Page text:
GAO wants board of contract appeals

Comptroller General Walker's testimony

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The Government Accountability Office has asked Congress to pass legislation creating a GAO board of contract appeals to manage a growing workload of contract disputes.

Comptroller General David Walker told the Senate Appropriations Committee’s Subcommittee on the Legislative Branch Friday that the proposed body would help GAO work through these cases at a more efficient and predictable pace.

GAO recently agreed to handle claims arising from Government Printing Office contracts, which is an addition to ruling on cases involving other legislative branch agencies, including the Library of Congress and the Congressional Budget Office. GAO has done work on an ad hoc basis over the years, specifically for claims related to Architect of the Capitol’s contract awards.

The requested legislation would allow GAO to recoup its costs for its adjudication services, Walker said.

GAO’s case workload for bid protests has jumped more than 10 percent from fiscal 2002 to 2006. The first quarter of fiscal 2007 showed a continued upward trend, he said.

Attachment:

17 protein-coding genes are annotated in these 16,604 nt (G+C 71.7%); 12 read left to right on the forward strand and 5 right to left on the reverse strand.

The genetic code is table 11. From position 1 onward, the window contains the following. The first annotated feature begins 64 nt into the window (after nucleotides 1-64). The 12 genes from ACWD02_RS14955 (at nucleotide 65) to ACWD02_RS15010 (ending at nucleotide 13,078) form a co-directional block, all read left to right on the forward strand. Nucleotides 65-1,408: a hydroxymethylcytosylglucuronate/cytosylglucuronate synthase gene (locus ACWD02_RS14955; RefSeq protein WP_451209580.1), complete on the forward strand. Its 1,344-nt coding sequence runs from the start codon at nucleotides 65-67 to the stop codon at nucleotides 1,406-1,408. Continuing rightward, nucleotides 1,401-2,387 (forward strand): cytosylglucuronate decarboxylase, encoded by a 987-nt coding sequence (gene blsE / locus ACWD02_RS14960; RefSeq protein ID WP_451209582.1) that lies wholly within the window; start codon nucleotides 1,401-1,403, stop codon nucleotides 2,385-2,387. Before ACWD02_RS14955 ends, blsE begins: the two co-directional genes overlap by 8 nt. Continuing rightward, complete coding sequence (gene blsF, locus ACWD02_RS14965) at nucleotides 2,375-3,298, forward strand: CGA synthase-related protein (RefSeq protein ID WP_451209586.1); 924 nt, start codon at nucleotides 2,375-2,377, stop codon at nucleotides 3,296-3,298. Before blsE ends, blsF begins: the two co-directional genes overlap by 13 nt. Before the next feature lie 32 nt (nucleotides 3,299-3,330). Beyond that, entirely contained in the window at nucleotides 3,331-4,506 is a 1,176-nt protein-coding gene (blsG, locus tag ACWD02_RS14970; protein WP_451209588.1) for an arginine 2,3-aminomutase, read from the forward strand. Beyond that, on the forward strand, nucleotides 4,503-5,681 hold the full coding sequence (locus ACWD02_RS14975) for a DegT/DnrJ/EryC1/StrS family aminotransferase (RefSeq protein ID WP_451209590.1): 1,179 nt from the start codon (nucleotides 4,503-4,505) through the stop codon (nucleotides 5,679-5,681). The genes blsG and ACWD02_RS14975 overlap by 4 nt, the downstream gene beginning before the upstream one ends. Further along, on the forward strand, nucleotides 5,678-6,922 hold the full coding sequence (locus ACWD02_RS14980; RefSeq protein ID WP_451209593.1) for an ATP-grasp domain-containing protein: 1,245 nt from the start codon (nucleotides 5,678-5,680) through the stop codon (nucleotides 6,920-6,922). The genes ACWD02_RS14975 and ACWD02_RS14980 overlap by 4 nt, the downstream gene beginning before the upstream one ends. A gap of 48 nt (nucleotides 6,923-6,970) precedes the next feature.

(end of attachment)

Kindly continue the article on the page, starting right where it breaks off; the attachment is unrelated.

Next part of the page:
GAO plans to request legislative provisions allowing the comptroller general to administer oaths for those employees doing GAO-related work and making employee salaries in line with market salaries for professional positions, Walker said.

The office also plans to request changes to how it keeps Congress up to date on difficulties interviewing agency personnel and getting agencies’ views on issues under investigation. When agencies stall or refuse to work with GAO, the comptroller general wants to be able to tell Congress as soon as possible and later include the instance in the annual report to Congress, Walker said.

For its spending request, GAO has asked for $530 million, an 8.5 percent increase over its fiscal 2007 funding level.

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